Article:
“Today, the Christian Coalition is a shell of its former self,” said Mark J. Rozell, a professor of public policy at George Mason University. “It has been and gone as a force in American politics.”

At its peak in 1996, the group said it had a grass-roots network of 2.8 million people in nearly 50 states.

Last week, Combs described the organization as having “close to 3 million supporters” and chapters in 50 states; a day later, her daughter Michele Combs, the organization’s spokeswoman, said it had 2.5 million members, defining members as those “who are active or donate money.”

These figures are disputed. Josh Glasstetter, a spokesman for liberal advocacy group People for the American Way, said that the organization had long inflated its membership and that its budget suggested it had fewer than 300,000 members.

In part, the organization’s decline can be attributed to the difficulty of rallying conservative Christians when Republicans already control Congress and the White House.

“We live in a different era now,” Combs said of her effort to expand the coalition’s core tenets. “We need to get out of the box and look at the organization. I’m a family person. If you really read the Bible, it says to take care of the least among us.”

In Alabama, resentment against the national Christian Coalition emerged in 2003, when Combs came to Montgomery to campaign in support of Republican Gov. Bob Riley’s plan to overhaul the tax system, which involved a $1.2-billion tax increase. The Christian Coalition of Alabama had already stated its opposition to the plan.

When Combs agreed with Riley that Alabama’s existing tax system placed an unfair burden on poor families, Giles accused her of departing from the organization’s traditional commitment to low taxes.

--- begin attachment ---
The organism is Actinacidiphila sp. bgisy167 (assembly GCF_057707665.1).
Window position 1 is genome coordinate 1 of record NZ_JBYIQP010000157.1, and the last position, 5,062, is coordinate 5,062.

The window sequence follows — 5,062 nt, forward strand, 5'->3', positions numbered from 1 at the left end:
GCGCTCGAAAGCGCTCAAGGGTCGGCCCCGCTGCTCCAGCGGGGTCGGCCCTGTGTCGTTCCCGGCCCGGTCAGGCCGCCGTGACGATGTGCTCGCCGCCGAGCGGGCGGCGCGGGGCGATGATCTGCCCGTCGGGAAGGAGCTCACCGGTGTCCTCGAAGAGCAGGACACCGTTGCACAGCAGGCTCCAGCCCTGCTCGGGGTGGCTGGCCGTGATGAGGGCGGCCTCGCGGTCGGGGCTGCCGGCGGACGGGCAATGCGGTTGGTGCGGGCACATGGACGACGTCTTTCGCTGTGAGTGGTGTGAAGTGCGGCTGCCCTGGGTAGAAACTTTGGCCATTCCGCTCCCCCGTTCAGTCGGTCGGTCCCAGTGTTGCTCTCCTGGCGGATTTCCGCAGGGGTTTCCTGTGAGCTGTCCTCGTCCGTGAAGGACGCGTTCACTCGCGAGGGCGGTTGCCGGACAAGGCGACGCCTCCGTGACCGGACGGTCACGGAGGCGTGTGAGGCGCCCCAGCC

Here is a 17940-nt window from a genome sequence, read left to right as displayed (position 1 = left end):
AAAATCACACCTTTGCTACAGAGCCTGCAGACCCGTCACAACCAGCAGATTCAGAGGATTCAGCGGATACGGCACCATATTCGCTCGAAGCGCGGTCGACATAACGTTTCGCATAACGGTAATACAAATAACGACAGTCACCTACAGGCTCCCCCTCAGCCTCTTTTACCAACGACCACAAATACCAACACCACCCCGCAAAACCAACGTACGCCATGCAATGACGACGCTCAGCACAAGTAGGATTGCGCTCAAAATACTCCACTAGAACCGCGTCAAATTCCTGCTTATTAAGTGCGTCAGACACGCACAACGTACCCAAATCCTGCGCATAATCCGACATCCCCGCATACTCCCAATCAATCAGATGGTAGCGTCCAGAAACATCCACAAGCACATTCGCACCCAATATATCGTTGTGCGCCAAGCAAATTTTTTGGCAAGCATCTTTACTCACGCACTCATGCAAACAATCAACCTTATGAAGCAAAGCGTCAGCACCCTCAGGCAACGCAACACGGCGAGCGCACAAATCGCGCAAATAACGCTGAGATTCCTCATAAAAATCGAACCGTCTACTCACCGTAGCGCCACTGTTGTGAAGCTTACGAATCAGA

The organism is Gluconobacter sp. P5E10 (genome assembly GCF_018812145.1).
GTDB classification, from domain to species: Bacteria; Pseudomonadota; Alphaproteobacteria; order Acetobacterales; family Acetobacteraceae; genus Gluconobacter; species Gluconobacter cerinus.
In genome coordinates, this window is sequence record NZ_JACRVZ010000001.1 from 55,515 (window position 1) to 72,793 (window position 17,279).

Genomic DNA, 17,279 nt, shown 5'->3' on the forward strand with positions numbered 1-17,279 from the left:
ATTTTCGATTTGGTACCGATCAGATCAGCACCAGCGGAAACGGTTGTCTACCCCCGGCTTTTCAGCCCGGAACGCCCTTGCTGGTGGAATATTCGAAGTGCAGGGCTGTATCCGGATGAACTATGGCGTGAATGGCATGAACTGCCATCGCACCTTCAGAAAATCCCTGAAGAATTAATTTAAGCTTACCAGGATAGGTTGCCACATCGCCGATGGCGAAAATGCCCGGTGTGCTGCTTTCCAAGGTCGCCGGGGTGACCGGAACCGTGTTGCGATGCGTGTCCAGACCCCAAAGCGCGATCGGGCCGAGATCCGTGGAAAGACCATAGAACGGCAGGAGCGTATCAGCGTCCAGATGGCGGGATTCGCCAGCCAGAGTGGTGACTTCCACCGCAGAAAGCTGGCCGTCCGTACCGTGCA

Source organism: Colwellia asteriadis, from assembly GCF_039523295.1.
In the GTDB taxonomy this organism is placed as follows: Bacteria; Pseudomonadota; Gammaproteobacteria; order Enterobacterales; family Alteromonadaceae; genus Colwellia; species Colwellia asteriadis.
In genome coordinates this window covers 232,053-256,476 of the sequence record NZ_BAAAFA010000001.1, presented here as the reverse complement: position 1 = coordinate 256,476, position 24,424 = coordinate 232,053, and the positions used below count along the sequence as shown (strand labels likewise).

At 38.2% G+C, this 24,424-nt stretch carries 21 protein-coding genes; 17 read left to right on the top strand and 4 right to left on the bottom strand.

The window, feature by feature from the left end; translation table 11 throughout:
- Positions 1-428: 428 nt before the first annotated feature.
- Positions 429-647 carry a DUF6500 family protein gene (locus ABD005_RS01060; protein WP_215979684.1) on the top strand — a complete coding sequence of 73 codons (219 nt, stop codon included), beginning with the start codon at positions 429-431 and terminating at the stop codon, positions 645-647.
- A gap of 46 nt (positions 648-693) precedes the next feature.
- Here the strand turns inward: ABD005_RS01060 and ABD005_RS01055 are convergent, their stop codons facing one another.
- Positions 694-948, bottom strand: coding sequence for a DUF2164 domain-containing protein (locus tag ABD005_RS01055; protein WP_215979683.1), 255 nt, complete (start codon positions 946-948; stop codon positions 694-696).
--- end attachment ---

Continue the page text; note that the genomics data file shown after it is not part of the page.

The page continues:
“It was a total bushwhack,” he said of Combs’ visit. “It confused Christians and it divided the Christian vote.”

In May, Combs raised eyebrows with her decision to join forces with the liberal MoveOn.org and American Civil Liberties Union on Net neutrality, to defend open Internet access and push for regulations to prevent phone and cable companies from charging for higher-speed online content.

Although Combs insists that she continues to campaign on issues such as stem cell research and gay marriage, many activists questioned whether the Christian Coalition needed to wade into new territory.

“Mainstream America loves God,” Giles said. “We already have the right issues. What makes us so profound is that we unite conservative Christians.”

The breaking away of the Christian Coalition of Alabama, most political analysts agree, will have political repercussions outside Alabama.

“The state doesn’t need the national organization nearly so much as the national organization needs the state affiliation,” said William Stewart, professor emeritus of political science at the University of Alabama.

Combs is not alone in attempting to broaden the Christian agenda. Organizations such as the National Assn. of Evangelicals have expanded their missions to include environmental issues and government protections for the poor.

“Alabama may be out of sync with the rest of the country,” said Richard Cizik, the evangelical association’s vice president for governmental affairs.

Whatever the fate of the Christian Coalition, the organization’s decline does not seem to point to any corresponding decline of the religious right.

“It’s more a maturing of the movement than a weakening of the movement,” said William Martin, a senior fellow in Religion and Public Policy at Rice University, who noted that many Christians had joined the Republican Party in recent years.

Many former coalition activists now concentrate their energy at the local level, where they have pushed for statewide legislation on gay marriage and parental notification of abortion.

In Washington, the coalition has been supplanted in its political influence by other Christian interest groups such as Focus on the Family and the Family Research Council.

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jenny.jarvie@latimes.com